BILLS TO BROWN
The mad rush to pass bills before the end of session may have ended on Friday, but the uncertainty surrounding some of their fates remains.
Here are a handful of the subjects Gov. Jerry Brown must decide on by the end of the month:
Closing time — Under SB 905, bars in seven California cities, including Sacramento, would be able to extend their last call to 4 a.m. Sen. Scott Wiener, a San Francisco Democrat who introduced the bill, said he thinks he will succeed in getting Brown’s signature. “He has views on alcohol and fun and all that,” Wiener said of Brown. “I think we can convince him. We’ve been working with his staff, and the burden’s on us to make the case.”
Beach butts — SB 835 and SB 836 would ban smoking at California state parks and beaches. Brown vetoed this idea last year, writing in his veto message, “If people can’t smoke even on a deserted beach, where can they? There must be some limits to the coercive power of government.”
Women on boards — SB 826 was a top priority for the California Legislative Women’s Caucus this year. After narrowly clearing the Assembly with the minimum 41 votes required, it got the approval of the Senate more easily. The measure requires corporate boards to include at least one woman by the end of 2019 and as many as three by the end of 2021, depending on a company’s size. The Secretary of State could fine companies as much as $300,000 if they fail to comply.
Sen. Hannah-Beth Jackson, a Democrat from Santa Barbara who introduced the measure, said it is long overdue. On the Senate floor last week, Jackson said, “Now is the time when we have to step forward and say, ‘We are not going to ask anymore. We are tired of being nice. We are tired of being polite. We are going to require this because it’s going to benefit the economy.’”
Body cams — AB 748 cleared the Assembly with the bare minimum 41 required votes in the waning hours of session. Assemblyman Phil Ting, D-San Francisco, said his bill would provide greater transparency by requiring law enforcement agencies to disclose body camera footage within 45 days, unless they can offer a strong reason to withhold the footage for an additional month. No word on whether Brown is on board.
“Well, obviously it’s a very close vote,” Ting said shortly after it passed. “It’s clear that body camera technology is being more and more widespread throughout law enforcement. It only makes sense that there’s a statewide policy to really govern that.”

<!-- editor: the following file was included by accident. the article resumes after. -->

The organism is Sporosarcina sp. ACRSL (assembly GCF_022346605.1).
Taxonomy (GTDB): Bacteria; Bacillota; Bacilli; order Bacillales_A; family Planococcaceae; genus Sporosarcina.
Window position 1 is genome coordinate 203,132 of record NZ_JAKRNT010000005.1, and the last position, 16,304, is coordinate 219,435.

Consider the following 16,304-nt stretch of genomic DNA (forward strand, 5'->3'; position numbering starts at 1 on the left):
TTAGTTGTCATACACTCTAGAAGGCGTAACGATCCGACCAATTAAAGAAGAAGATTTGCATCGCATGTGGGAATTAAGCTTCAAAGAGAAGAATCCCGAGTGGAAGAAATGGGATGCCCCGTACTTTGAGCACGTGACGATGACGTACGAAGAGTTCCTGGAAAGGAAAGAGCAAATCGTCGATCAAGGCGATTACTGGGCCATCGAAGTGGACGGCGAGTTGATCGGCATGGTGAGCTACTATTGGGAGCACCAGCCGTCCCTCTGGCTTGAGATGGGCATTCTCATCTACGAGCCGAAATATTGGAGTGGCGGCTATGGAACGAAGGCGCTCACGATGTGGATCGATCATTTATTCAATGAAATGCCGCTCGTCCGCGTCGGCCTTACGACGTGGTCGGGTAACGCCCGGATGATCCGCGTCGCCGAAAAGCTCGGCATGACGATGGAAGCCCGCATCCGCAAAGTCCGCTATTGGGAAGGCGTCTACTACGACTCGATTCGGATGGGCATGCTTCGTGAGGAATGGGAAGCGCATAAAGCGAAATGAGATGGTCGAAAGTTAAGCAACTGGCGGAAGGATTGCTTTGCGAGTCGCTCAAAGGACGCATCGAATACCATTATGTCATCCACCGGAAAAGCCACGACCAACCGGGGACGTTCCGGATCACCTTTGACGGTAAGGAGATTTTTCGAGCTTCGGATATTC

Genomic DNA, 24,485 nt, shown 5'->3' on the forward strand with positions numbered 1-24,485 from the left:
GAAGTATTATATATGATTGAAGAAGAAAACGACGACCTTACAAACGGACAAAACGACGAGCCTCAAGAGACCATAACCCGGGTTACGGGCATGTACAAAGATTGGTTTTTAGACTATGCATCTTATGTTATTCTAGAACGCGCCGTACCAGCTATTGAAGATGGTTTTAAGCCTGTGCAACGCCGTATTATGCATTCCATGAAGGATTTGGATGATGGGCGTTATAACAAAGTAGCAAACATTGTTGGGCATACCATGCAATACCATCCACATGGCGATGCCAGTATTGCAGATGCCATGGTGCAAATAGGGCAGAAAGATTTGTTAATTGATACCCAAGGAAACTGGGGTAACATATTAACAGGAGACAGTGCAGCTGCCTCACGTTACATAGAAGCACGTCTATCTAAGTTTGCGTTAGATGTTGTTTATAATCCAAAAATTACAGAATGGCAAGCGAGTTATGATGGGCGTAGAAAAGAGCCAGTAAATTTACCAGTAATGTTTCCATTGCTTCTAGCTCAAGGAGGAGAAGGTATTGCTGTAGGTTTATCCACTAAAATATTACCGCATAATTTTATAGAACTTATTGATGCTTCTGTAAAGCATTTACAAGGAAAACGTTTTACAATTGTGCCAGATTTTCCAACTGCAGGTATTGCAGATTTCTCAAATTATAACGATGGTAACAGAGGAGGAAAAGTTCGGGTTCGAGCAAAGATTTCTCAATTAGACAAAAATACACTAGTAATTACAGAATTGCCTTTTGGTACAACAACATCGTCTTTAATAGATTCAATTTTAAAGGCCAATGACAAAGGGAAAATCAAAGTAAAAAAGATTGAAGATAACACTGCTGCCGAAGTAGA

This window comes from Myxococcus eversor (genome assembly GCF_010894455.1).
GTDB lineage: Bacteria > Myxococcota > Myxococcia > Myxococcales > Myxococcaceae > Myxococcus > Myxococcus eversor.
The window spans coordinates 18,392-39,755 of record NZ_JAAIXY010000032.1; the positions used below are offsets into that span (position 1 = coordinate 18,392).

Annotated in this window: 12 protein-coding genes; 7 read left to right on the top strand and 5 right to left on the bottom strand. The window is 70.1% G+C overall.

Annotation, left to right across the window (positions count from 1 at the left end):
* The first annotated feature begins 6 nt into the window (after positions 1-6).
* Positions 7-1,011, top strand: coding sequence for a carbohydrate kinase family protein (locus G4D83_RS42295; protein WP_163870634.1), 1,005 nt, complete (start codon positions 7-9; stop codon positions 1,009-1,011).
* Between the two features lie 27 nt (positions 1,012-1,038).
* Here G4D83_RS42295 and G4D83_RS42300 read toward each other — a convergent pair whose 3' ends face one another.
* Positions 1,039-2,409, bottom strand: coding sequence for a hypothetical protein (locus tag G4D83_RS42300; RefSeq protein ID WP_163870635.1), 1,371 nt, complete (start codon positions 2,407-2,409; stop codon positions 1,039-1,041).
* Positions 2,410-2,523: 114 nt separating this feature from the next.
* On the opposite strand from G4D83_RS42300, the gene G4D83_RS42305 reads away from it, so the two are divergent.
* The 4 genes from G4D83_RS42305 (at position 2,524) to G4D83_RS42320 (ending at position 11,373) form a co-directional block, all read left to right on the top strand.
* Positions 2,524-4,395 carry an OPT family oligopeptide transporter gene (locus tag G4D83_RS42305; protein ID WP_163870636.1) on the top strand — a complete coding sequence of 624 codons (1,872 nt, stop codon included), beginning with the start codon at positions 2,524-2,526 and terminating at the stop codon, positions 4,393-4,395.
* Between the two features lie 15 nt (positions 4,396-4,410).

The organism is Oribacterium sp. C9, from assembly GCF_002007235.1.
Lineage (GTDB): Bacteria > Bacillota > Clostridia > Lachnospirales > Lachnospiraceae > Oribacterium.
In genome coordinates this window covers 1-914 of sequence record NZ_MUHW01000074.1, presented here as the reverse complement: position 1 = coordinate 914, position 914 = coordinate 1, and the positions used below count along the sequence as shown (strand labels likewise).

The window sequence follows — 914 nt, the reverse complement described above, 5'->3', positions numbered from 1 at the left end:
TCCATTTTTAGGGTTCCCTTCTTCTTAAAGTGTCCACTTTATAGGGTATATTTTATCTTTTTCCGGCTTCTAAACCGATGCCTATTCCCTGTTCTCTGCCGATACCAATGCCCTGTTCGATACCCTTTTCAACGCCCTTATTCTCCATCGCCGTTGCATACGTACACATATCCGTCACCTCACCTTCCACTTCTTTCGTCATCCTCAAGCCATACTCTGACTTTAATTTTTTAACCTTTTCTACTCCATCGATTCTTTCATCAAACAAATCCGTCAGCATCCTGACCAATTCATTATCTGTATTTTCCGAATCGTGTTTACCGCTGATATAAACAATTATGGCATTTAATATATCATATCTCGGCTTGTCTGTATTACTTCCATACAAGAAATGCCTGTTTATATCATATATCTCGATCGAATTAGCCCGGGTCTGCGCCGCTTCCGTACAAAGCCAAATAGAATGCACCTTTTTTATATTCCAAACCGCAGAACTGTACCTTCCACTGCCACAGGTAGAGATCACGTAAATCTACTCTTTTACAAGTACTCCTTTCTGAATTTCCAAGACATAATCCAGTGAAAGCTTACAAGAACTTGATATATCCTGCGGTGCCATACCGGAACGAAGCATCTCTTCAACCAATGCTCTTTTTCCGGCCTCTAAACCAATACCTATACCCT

Wildfires and PG&E — SB 901 is perhaps the most significant item on Brown’s desk. The wildfire proposal introduced by Sen. Bill Dodd, D-Napa, would establish new standards for fire prevention and forest management. Advocates for utility ratepayers have called the Legislature’s plan a “bailout in sheep’s clothing.”
TWEET OF THE DAY
Assemblyman Evan Low (@Evan_Low), abandoning his effort to make gay conversion therapy a fraudulent business practice — “It is my obligation as a Legislator to make this difficult decision in the interest of finding common ground. The path towards full equality is a long journey, but a journey best traveled together. Will you join me?”
INFLUENCER OF THE DAY
“Gavin Newsom is right in calling for continuing the conversation on how we get to a single-payer system. There isn’t a Democrat in California that opposes Health Care for All. The stumbling block is how to pay for it. John Cox would have you believe that the system that has led to skyrocketing costs and premiums; lack of coverage for most; excluding people with pre-existing conditions; etc., would cover us all if only we left it alone. He also believes that the legislature would be better if we had 12,000 more politicians. Ooookay.”
— Roger Salazar, President, Alza Strategies
The Bee’s Editorial Board thinks President Donald Trump is worsening already complex and divisive California water policies.
The Ed Board also argues Sacramento Sheriff Jones hates transparency and oversight.
Erika Smith says California Democrats have better things to do than boycott In-N-Out.
Elizabeth Steelman, senior labor compliance specialist with the Northern California Carpenters Regional Council, thinks lawmakers should do more to help California workers and enforce law labors.